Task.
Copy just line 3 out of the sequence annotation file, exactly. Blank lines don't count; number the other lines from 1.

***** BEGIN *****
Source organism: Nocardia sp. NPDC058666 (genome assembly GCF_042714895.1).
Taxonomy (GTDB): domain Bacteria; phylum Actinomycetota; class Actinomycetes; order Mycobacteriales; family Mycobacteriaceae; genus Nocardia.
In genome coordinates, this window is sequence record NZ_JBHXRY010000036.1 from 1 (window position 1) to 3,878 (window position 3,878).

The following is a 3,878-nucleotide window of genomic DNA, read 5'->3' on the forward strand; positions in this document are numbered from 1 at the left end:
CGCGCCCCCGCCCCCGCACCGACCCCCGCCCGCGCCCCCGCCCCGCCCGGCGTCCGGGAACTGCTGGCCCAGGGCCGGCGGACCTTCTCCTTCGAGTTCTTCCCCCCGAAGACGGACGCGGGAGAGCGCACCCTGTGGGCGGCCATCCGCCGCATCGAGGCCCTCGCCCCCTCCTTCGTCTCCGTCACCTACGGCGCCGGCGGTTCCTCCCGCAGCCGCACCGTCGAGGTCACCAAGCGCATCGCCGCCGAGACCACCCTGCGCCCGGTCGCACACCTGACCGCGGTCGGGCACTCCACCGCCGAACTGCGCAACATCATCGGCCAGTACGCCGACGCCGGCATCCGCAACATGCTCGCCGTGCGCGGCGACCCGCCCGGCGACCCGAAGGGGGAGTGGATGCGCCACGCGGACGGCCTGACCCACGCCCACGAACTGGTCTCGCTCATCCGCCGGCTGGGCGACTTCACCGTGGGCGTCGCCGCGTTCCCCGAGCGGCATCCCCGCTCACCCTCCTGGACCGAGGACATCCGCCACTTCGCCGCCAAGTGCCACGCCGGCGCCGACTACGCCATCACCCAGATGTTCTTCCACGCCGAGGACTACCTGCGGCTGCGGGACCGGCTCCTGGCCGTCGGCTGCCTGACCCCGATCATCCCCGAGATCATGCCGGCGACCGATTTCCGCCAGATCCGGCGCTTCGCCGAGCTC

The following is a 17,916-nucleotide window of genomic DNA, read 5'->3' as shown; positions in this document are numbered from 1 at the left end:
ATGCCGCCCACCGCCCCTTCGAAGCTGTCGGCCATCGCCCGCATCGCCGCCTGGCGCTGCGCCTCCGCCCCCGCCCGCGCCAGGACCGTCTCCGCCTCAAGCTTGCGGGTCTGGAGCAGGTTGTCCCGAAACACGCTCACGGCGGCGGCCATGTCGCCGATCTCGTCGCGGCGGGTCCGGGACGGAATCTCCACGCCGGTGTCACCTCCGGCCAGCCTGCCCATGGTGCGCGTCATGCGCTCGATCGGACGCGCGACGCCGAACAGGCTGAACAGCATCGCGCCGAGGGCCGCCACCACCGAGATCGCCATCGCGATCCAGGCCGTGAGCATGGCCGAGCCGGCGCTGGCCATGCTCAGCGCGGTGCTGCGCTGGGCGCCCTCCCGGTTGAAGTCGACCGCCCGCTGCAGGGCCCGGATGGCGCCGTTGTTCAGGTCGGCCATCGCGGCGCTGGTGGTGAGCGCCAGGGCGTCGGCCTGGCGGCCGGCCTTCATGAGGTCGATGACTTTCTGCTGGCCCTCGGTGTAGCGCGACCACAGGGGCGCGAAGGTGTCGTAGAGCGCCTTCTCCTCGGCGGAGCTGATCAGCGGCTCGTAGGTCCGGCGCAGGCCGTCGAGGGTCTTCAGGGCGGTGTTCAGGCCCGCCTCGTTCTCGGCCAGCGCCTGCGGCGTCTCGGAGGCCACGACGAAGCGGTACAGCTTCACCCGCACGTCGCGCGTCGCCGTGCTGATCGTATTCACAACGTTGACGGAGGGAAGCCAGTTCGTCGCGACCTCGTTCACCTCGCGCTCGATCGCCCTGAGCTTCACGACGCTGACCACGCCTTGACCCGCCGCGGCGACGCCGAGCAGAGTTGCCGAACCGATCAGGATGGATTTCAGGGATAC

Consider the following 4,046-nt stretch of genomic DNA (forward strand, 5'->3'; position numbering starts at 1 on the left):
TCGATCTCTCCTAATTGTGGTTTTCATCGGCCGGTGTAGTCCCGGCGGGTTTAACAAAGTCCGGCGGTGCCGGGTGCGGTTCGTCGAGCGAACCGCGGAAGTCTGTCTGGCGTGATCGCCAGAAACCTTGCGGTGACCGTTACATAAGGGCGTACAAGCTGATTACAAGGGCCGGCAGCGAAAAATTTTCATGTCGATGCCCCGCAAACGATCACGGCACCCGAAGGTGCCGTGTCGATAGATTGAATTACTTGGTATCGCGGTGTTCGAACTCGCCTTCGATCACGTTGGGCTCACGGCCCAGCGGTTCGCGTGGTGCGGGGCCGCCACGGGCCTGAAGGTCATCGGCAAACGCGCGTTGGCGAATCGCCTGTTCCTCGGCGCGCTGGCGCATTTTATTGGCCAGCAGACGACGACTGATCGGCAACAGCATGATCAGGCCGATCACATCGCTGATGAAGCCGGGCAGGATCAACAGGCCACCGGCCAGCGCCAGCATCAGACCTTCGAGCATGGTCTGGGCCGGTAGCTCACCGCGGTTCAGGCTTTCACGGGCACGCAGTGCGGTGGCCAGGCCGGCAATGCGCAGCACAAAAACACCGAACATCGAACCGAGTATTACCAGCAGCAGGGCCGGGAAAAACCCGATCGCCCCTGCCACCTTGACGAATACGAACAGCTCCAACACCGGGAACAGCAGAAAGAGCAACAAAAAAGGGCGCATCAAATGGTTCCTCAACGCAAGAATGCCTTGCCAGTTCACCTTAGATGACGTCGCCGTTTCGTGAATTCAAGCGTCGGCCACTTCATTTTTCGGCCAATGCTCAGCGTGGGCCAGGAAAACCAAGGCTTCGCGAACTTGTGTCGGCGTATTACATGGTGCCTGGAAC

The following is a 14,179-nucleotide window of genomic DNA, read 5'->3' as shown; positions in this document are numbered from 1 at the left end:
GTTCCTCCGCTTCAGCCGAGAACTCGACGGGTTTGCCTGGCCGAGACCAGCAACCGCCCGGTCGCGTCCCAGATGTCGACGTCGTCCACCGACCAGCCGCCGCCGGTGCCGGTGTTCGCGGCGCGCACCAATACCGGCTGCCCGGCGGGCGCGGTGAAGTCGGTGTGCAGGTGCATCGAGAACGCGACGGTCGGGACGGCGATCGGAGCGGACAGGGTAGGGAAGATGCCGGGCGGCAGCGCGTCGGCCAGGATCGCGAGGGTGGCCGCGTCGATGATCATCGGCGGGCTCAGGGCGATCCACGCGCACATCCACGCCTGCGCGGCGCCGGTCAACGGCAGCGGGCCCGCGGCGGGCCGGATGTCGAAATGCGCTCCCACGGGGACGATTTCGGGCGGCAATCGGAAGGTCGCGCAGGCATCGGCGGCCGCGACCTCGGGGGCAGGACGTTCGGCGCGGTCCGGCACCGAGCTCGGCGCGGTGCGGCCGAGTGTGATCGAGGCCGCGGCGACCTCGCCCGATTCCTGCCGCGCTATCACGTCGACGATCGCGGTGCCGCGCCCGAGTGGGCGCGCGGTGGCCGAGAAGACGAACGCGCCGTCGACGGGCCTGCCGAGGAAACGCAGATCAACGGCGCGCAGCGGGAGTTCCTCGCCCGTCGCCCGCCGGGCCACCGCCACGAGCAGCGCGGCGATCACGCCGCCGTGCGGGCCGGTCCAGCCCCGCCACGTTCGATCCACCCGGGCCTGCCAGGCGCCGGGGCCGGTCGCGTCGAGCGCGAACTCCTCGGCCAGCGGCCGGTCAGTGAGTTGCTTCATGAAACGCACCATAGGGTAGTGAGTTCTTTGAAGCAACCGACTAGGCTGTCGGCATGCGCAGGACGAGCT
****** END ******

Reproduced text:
In genome coordinates, this window is sequence record NZ_JBHXRY010000036.1 from 1 (window position 1) to 3,878 (window position 3,878).